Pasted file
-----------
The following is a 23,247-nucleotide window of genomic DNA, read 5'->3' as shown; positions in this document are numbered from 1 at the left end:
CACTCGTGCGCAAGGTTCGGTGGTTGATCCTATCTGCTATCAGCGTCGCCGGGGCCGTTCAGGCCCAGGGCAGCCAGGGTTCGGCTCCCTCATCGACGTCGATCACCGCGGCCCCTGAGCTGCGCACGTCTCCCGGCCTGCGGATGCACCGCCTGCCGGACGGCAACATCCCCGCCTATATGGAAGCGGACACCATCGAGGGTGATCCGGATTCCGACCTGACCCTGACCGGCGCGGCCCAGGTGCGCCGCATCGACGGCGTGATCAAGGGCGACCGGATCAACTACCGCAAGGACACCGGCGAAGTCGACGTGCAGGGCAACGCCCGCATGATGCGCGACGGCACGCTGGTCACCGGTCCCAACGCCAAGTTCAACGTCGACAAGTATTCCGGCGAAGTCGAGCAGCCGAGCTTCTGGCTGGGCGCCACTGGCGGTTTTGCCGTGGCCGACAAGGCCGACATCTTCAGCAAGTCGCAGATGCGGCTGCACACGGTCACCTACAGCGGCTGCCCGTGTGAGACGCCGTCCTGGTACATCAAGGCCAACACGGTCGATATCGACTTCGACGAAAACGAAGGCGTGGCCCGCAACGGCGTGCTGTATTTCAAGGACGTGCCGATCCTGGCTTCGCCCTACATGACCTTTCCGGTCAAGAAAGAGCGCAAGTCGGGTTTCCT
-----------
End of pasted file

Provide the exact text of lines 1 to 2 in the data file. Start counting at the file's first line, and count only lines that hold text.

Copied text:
The following is a 23,247-nucleotide window of genomic DNA, read 5'->3' as shown; positions in this document are numbered from 1 at the left end:
CACTCGTGCGCAAGGTTCGGTGGTTGATCCTATCTGCTATCAGCGTCGCCGGGGCCGTTCAGGCCCAGGGCAGCCAGGGTTCGGCTCCCTCATCGACGTCGATCACCGCGGCCCCTGAGCTGCGCACGTCTCCCGGCCTGCGGATGCACCGCCTGCCGGACGGCAACATCCCCGCCTATATGGAAGCGGACACCATCGAGGGTGATCCGGATTCCGACCTGACCCTGACCGGCGCGGCCCAGGTGCGCCGCATCGACGGCGTGATCAAGGGCGACCGGATCAACTACCGCAAGGACACCGGCGAAGTCGACGTGCAGGGCAACGCCCGCATGATGCGCGACGGCACGCTGGTCACCGGTCCCAACGCCAAGTTCAACGTCGACAAGTATTCCGGCGAAGTCGAGCAGCCGAGCTTCTGGCTGGGCGCCACTGGCGGTTTTGCCGTGGCCGACAAGGCCGACATCTTCAGCAAGTCGCAGATGCGGCTGCACACGGTCACCTACAGCGGCTGCCCGTGTGAGACGCCGTCCTGGTACATCAAGGCCAACACGGTCGATATCGACTTCGACGAAAACGAAGGCGTGGCCCGCAACGGCGTGCTGTATTTCAAGGACGTGCCGATCCTGGCTTCGCCCTACATGACCTTTCCGGTCAAGAAAGAGCGCAAGTCGGGTTTCCT